Let $P$ be a simple convex polytope in $\mathbb{R}^d$ (that is, any vertex belongs to exactly $d+1$ facets). Given the collection of outer normals to facets of $P$, combinatorics of $P$ may be different, of course. But is this information enough to reconstruct number of faces of $P$ of all dimensions? If yes, what is specific procedure to do this? I am looking at what happened when we move facets parallel and pass through `singularity', i.e. not-simple polytope, and on first glance it looks that $f$-vector preserves, but I am always not sure with such things. And this is not good proof anyway, I would prefer more direct argument.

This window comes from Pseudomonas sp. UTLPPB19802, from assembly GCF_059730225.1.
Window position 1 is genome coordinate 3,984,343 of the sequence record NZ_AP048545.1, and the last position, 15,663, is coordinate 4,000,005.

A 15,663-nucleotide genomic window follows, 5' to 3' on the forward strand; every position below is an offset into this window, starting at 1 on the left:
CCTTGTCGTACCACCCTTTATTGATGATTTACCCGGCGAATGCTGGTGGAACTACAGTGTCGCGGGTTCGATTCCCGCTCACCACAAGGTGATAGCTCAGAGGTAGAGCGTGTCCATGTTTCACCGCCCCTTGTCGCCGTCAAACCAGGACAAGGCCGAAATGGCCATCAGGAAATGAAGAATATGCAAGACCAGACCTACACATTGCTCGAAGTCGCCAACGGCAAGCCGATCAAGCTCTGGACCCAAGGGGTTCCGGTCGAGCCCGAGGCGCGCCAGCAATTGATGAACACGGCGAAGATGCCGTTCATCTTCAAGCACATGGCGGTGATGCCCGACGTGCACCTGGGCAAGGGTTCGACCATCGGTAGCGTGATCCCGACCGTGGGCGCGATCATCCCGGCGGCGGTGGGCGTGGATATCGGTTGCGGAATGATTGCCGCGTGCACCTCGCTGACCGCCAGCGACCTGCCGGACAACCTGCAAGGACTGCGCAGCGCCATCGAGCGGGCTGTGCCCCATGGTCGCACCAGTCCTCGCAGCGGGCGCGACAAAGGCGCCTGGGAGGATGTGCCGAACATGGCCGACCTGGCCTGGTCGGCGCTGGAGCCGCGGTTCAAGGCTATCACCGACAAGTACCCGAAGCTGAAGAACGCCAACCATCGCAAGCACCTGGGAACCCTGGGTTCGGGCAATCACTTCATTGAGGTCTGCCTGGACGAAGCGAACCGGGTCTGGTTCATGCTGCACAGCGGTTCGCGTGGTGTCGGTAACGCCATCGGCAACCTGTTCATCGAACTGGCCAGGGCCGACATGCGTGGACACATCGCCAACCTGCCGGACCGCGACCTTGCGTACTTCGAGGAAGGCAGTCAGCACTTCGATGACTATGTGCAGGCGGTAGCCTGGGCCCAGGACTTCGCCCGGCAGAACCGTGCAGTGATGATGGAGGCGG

If the statement is however false, I wonder for which specific collections it is still true.

Every simple polytope with the same set of facet normals has the same $f$-vector. $\endgroup$ – Joseph O'Rourke Oct 17 '15 at 19:03